Rosa Parks, 1913 – 2005


11-04-05, 10:16 am

The death of Rosa Parks has led to many memorials, some genuinely heartfelt, others, from those who oppose affirmative action and other goals of the contemporary civil rights movement, quite hypocritical.

Through the media maze, the voices of Marian Wright Edelman of the Children's Defense Fund and a few others have shown through to put Rosa Parks’ work in historical perspective. But most people continue to hear over and over again the simple story taught in grade schools – a humble woman, a seamstress, got tired of segregation one day in December, 1955 and refused to give up her seat on a Montgomery, Alabama bus. Then, a whole movement sprang up around her like magic, and a hero, Martin Luther King, Jr., who would not use violence against violent enemies, stepped forward to lead the people down the long road to freedom, which was established with the end of segregation, which is also the end of the story. 

But there is another much longer and more important history that is essential in understanding Rosa Parks. First, there was the Scottsboro Case in 1931, a case where nine young African American laborers were accused of 'raping' two white women. 

Although the NAACP didn't take 'rape cases' at the time, which were often about an after-the-fact rationale for lynching, the International Labor Defense (ILD), largely organized by the Communist Party, USA as a defense organization for workers, did, and led the way in making the Scottsboro Case, thanks to the international Communist movement, the center of a worldwide movement with demonstrations from London and Berlin to Shanghai in support of the Scottsboro political prisoners. These demonstrations for the first time brought the oppression of African Americans to a global audience. 

In 1932, Rosa Parks became involved in the Scottsboro case when she married a Montgomery, Alabama barber, Raymond Parks, who through the NAACP (which had involved itself in the case in response to the ILD's militancy) was already an activist in the Scottsboro defense campaign. The ILD and a radicalized NAACP, although never close friends, worked together in the 1930s in an anti-lynching movement which sought to enact a federal anti-lynching law.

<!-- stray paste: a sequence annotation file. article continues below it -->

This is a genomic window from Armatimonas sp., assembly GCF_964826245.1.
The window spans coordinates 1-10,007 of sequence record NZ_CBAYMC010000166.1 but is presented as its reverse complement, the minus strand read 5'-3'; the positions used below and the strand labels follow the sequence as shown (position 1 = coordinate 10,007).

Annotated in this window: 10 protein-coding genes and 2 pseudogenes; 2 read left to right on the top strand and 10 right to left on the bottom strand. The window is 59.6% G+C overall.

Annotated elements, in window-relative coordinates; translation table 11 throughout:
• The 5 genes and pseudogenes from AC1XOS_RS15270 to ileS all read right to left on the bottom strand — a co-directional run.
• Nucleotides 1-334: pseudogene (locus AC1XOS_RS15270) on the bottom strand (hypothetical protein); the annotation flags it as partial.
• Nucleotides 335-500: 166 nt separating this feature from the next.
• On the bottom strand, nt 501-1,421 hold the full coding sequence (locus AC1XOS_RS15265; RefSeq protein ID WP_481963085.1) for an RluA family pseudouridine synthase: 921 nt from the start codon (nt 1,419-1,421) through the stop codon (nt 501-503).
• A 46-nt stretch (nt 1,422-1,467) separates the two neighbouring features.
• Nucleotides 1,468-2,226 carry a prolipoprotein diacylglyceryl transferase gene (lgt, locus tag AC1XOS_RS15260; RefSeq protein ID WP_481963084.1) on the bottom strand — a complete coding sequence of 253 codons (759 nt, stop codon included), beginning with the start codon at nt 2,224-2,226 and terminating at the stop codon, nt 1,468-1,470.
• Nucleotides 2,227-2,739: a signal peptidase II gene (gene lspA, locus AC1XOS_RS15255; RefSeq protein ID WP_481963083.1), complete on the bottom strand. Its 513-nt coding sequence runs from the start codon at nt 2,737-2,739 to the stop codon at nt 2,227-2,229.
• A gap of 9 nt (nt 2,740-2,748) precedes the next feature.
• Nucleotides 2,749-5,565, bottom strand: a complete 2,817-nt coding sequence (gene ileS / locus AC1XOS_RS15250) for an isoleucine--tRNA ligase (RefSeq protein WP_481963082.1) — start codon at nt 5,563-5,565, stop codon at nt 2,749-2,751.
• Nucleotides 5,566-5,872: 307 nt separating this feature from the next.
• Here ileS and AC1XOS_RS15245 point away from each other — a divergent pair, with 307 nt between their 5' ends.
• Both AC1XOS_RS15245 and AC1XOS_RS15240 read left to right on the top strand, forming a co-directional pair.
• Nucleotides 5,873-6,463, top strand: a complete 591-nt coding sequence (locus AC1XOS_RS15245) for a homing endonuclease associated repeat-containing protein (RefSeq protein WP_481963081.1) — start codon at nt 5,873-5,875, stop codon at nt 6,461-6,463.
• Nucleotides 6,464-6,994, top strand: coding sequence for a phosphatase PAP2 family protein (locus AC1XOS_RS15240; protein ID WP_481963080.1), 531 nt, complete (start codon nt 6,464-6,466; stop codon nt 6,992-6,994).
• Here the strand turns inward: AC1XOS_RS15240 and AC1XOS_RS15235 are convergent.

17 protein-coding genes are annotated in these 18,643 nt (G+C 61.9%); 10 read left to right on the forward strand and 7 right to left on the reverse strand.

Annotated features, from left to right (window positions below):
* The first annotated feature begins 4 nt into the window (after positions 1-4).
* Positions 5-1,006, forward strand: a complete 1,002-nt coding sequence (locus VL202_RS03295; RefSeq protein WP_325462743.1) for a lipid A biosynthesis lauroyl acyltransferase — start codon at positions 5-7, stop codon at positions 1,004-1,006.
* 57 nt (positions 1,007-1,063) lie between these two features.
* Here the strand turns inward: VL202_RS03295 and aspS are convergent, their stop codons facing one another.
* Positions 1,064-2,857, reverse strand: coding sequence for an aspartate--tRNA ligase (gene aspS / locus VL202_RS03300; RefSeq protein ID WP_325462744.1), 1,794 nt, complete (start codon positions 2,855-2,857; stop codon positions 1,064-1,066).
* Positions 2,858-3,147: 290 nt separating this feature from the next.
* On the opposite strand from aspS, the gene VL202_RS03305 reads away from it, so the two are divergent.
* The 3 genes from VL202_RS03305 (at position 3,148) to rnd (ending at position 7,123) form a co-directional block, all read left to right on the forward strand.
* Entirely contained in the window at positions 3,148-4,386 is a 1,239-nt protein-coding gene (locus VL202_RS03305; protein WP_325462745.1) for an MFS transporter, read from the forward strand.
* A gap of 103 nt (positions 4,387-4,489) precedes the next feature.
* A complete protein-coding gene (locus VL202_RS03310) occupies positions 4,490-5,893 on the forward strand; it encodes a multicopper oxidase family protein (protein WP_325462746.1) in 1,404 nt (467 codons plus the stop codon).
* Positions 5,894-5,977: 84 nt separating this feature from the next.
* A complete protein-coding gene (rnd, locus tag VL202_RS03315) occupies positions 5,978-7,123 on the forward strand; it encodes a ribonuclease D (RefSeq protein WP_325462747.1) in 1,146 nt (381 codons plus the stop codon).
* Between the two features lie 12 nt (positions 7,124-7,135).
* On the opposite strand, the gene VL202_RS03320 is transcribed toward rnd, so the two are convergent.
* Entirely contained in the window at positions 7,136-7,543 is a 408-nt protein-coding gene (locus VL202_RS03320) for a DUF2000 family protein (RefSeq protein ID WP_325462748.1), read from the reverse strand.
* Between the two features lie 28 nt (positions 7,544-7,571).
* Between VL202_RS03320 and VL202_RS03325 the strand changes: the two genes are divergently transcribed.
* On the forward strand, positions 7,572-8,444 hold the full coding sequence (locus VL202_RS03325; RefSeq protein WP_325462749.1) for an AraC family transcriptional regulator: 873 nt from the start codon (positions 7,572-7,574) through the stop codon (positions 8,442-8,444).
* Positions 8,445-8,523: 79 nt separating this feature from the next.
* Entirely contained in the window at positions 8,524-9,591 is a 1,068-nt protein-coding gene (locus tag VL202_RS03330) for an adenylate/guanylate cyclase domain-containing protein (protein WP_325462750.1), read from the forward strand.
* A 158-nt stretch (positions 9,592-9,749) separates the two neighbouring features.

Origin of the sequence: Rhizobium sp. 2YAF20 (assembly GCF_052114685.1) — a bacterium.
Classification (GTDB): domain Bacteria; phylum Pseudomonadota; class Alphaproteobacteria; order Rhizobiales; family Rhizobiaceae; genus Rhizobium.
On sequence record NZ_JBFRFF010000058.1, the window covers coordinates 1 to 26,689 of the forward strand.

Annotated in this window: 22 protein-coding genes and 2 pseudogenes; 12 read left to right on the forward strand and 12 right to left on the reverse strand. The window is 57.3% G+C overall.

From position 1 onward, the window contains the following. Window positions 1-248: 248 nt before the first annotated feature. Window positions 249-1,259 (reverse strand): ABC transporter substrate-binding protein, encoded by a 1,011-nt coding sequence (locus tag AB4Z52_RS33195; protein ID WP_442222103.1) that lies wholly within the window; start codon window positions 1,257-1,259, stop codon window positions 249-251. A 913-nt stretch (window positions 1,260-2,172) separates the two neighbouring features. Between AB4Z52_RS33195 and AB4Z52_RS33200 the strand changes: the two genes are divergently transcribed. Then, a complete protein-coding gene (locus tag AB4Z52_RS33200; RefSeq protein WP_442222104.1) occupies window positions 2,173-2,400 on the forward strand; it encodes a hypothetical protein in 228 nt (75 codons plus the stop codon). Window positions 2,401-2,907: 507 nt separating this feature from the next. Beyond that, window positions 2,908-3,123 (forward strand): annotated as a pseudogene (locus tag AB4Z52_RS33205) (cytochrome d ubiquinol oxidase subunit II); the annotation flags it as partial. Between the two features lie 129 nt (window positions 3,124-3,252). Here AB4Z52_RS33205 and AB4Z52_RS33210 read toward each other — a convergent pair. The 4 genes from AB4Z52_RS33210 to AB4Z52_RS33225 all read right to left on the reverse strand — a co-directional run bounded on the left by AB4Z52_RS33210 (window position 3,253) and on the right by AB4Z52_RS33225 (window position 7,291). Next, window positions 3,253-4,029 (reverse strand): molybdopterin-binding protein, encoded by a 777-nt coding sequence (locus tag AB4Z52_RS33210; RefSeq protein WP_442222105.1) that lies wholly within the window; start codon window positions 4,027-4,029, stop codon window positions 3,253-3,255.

Also in 1932, southern white radicals had founded the Highlander Folk School in Monteagle, Tennessee, focusing positively on the culture of the South and seeking to educate and ally southerners (at first primarily southern whites) with the labor movement, particularly with left labor, as it joined the CIO's organizing drives and provided strike support and education after 1937. There were many influences on the Folk School itself, from that of the cooperative learning communities of Denmark and other Scandinavian countries, to the progressive education theories in the United States of philosopher John Dewey. The school was, in essence, a product of the interaction of ideas rooted in 19th and early 20th century European socialism and American populism and progressivism.

Through its extensive involvement with left labor, Highlander also became a center for integrated training and education programs, which made it from the late 1930s on a target for rightwing vilification as a 'Communist front' and a victim of terrorist, racist and anti-Communist threats and sporadic violence. Highlander, although it was forced to relocate decades later because of the repression, still stands and still contributes today to the southern struggle for social justice.

In 1943, Rosa Parks became both a volunteer secretary to E.D. Nixon, president of the local NAACP chapter, and leader of the NAACP's local youth council. Nixon was also leader of the state chapter of the Brotherhood of Sleeping Car Porters (the most influential trade union representing African American employees).